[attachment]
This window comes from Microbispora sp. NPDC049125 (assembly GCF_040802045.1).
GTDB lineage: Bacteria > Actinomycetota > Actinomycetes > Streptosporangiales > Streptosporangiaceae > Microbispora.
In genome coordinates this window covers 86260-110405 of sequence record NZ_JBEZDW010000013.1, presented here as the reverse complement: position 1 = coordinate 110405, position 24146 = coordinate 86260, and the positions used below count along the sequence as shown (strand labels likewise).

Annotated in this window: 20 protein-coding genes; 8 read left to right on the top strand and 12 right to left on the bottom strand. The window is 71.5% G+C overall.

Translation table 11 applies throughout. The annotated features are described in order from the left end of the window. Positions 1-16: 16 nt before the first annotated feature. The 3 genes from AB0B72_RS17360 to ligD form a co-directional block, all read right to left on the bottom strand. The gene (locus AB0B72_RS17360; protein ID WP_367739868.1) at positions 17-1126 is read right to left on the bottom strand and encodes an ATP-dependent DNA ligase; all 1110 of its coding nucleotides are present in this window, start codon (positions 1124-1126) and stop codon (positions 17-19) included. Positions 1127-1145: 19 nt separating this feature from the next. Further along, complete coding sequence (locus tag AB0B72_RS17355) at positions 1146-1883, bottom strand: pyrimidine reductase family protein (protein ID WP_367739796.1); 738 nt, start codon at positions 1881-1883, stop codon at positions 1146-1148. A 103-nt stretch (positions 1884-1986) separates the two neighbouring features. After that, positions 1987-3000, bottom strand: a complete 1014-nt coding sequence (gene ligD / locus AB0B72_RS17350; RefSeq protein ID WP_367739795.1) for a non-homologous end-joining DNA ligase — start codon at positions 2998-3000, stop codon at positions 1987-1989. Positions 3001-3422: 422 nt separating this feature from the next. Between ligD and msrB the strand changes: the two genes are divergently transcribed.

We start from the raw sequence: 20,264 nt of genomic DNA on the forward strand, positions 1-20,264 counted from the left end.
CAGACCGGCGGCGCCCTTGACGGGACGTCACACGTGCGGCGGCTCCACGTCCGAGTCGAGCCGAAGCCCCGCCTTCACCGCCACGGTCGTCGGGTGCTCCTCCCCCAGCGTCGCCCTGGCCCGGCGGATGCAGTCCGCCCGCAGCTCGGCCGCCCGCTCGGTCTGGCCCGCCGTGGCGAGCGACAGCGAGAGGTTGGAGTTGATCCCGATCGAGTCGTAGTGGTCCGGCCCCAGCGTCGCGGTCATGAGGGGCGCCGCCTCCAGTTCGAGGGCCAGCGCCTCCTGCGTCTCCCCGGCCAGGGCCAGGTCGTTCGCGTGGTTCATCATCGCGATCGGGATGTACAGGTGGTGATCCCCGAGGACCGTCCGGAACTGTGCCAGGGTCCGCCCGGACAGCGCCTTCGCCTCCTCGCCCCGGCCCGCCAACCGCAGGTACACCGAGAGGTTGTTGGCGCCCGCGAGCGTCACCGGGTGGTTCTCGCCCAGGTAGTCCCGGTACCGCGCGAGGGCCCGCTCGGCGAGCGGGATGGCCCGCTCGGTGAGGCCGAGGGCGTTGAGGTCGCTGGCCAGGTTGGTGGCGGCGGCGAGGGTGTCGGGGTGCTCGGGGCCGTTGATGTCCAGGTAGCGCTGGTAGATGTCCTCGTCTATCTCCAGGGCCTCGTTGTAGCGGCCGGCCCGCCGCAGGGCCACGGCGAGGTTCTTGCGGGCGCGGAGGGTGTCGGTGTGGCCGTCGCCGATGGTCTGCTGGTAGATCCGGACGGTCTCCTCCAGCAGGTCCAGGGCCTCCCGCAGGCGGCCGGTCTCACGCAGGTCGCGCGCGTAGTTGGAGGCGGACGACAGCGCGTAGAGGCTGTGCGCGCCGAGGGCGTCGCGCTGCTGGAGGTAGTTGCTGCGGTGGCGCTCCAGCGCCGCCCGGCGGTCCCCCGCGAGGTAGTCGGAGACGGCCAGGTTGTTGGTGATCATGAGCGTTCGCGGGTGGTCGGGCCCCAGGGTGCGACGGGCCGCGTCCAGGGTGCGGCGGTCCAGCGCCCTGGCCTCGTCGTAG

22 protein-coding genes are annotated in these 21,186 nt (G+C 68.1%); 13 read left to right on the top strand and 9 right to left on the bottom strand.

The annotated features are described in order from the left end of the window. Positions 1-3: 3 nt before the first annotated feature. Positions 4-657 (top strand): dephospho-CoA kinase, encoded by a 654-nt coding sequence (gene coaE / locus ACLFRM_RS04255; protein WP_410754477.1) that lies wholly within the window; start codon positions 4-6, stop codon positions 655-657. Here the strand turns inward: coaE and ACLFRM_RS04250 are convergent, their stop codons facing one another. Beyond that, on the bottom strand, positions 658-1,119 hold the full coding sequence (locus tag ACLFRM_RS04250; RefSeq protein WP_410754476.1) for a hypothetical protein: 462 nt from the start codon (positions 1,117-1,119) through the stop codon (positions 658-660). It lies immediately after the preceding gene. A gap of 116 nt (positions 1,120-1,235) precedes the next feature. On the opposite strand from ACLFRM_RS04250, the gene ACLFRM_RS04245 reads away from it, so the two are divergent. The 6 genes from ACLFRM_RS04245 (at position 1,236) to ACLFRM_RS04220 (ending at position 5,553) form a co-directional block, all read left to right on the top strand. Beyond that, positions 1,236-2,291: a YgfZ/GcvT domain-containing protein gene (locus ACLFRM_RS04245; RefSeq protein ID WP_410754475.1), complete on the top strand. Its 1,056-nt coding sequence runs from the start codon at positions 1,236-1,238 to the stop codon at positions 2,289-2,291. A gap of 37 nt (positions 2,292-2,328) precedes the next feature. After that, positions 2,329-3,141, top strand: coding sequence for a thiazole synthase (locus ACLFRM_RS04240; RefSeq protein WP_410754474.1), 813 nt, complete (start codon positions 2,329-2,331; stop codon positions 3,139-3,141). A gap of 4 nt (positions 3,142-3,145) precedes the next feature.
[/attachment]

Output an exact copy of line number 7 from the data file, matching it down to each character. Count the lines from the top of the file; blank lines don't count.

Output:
CAGACCGGCGGCGCCCTTGACGGGACGTCACACGTGCGGCGGCTCCACGTCCGAGTCGAGCCGAAGCCCCGCCTTCACCGCCACGGTCGTCGGGTGCTCCTCCCCCAGCGTCGCCCTGGCCCGGCGGATGCAGTCCGCCCGCAGCTCGGCCGCCCGCTCGGTCTGGCCCGCCGTGGCGAGCGACAGCGAGAGGTTGGAGTTGATCCCGATCGAGTCGTAGTGGTCCGGCCCCAGCGTCGCGGTCATGAGGGGCGCCGCCTCCAGTTCGAGGGCCAGCGCCTCCTGCGTCTCCCCGGCCAGGGCCAGGTCGTTCGCGTGGTTCATCATCGCGATCGGGATGTACAGGTGGTGATCCCCGAGGACCGTCCGGAACTGTGCCAGGGTCCGCCCGGACAGCGCCTTCGCCTCCTCGCCCCGGCCCGCCAACCGCAGGTACACCGAGAGGTTGTTGGCGCCCGCGAGCGTCACCGGGTGGTTCTCGCCCAGGTAGTCCCGGTACCGCGCGAGGGCCCGCTCGGCGAGCGGGATGGCCCGCTCGGTGAGGCCGAGGGCGTTGAGGTCGCTGGCCAGGTTGGTGGCGGCGGCGAGGGTGTCGGGGTGCTCGGGGCCGTTGATGTCCAGGTAGCGCTGGTAGATGTCCTCGTCTATCTCCAGGGCCTCGTTGTAGCGGCCGGCCCGCCGCAGGGCCACGGCGAGGTTCTTGCGGGCGCGGAGGGTGTCGGTGTGGCCGTCGCCGATGGTCTGCTGGTAGATCCGGACGGTCTCCTCCAGCAGGTCCAGGGCCTCCCGCAGGCGGCCGGTCTCACGCAGGTCGCGCGCGTAGTTGGAGGCGGACGACAGCGCGTAGAGGCTGTGCGCGCCGAGGGCGTCGCGCTGCTGGAGGTAGTTGCTGCGGTGGCGCTCCAGCGCCGCCCGGCGGTCCCCCGCGAGGTAGTCGGAGACGGCCAGGTTGTTGGTGATCATGAGCGTTCGCGGGTGGTCGGGCCCCAGGGTGCGACGGGCCGCGTCCAGGGTGCGGCGGTCCAGCGCCCTGGCCTCGTCGTAG